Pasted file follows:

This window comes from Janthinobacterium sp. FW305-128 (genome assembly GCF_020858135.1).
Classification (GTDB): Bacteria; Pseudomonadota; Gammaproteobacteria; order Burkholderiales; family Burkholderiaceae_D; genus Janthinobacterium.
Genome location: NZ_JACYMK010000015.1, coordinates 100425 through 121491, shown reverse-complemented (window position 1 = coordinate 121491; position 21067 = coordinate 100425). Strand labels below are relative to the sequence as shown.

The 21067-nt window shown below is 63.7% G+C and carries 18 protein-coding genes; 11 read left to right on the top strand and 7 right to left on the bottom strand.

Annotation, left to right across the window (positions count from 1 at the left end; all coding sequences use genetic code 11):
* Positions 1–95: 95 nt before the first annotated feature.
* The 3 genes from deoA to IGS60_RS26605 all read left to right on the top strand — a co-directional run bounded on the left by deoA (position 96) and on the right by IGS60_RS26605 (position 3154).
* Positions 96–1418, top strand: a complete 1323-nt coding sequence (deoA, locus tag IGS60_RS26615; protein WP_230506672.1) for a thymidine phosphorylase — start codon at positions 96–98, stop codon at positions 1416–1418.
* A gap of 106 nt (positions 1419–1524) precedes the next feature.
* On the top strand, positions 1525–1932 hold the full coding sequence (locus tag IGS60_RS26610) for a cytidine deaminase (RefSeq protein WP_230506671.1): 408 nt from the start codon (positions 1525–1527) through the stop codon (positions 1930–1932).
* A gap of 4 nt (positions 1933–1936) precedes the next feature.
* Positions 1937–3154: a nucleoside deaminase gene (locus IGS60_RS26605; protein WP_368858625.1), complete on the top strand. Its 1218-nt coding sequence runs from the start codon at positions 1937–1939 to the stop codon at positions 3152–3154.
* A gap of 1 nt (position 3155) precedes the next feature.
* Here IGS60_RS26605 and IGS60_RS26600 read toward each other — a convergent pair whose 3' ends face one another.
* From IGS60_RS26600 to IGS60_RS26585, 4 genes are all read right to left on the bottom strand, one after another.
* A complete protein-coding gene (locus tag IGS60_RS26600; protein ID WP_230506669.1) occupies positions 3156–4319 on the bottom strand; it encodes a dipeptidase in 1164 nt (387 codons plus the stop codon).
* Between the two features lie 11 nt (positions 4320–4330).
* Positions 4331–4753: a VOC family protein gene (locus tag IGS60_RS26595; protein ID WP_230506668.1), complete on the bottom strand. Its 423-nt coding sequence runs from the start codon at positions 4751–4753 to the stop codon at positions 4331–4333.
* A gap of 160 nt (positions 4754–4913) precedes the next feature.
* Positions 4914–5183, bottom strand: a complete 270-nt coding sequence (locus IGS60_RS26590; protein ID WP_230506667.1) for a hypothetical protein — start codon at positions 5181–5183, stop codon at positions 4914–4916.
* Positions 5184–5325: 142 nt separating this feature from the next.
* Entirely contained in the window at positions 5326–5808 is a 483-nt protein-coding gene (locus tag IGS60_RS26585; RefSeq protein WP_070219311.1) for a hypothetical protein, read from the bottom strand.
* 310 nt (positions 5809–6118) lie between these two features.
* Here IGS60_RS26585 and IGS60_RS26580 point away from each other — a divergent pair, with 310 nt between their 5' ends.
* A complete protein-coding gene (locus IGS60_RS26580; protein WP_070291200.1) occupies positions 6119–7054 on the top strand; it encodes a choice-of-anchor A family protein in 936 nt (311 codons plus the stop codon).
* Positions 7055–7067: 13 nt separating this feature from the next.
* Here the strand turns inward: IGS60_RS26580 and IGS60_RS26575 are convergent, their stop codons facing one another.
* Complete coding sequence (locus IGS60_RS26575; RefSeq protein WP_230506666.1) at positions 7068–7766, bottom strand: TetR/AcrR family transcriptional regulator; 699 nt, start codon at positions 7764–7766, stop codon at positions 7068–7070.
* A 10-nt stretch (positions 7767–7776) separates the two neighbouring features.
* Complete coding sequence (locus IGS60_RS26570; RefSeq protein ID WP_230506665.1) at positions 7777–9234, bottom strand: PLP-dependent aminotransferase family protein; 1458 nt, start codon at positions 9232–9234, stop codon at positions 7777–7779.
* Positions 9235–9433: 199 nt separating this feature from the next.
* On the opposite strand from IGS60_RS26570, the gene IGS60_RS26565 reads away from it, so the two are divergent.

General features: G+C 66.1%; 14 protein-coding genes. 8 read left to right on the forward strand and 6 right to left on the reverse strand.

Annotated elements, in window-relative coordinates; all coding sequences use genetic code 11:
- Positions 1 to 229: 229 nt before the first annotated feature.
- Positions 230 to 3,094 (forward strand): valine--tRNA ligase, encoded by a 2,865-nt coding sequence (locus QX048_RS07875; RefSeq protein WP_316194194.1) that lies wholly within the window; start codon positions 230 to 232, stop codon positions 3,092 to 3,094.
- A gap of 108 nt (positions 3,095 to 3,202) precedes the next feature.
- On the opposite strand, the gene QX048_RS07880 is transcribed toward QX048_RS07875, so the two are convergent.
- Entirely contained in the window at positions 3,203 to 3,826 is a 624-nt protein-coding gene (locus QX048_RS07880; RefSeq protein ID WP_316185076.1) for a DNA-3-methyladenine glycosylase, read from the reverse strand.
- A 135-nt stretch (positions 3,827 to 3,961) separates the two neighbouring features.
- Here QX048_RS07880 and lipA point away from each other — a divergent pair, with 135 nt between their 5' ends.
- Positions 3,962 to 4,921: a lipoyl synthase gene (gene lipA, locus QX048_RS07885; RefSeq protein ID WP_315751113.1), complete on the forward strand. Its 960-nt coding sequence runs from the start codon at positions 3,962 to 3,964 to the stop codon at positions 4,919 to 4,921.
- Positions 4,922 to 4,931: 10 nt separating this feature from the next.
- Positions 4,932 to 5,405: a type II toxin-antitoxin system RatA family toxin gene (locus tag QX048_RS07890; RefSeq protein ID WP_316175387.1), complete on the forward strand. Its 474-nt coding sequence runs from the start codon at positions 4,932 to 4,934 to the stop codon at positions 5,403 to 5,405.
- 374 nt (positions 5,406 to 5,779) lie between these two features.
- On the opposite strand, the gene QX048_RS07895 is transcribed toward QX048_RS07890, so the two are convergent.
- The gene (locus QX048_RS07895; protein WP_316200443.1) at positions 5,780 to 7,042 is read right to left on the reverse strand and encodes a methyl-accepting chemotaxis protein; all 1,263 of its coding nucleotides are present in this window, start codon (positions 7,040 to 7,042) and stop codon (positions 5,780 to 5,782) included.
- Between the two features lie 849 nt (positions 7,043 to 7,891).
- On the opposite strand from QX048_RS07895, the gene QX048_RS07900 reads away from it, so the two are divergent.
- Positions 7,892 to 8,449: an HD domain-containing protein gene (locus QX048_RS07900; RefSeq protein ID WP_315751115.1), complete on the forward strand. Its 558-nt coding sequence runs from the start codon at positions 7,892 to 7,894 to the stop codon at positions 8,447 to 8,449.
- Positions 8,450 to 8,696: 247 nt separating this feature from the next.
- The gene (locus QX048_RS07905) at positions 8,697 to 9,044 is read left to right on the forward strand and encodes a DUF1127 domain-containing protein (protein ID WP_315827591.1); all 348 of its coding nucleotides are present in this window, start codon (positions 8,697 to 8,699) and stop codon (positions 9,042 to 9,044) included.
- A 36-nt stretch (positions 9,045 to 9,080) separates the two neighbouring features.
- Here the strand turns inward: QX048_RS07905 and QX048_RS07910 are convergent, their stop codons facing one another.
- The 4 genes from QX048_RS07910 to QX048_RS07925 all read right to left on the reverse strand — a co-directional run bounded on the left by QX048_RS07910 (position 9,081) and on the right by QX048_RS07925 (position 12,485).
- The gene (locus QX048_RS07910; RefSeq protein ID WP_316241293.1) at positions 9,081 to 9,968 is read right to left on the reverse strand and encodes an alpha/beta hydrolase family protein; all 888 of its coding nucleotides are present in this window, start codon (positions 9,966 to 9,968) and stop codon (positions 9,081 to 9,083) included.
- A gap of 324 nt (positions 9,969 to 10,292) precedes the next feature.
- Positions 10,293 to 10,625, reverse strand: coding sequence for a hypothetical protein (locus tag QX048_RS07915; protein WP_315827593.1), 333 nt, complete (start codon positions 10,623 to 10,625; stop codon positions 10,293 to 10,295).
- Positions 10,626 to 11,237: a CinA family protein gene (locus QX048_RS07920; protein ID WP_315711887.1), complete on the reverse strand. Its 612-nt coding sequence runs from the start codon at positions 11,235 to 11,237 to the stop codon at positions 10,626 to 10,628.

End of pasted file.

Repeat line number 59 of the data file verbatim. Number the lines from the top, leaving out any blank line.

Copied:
- Positions 10,626 to 11,237: a CinA family protein gene (locus QX048_RS07920; protein ID WP_315711887.1), complete on the reverse strand. Its 612-nt coding sequence runs from the start codon at positions 11,235 to 11,237 to the stop codon at positions 10,626 to 10,628.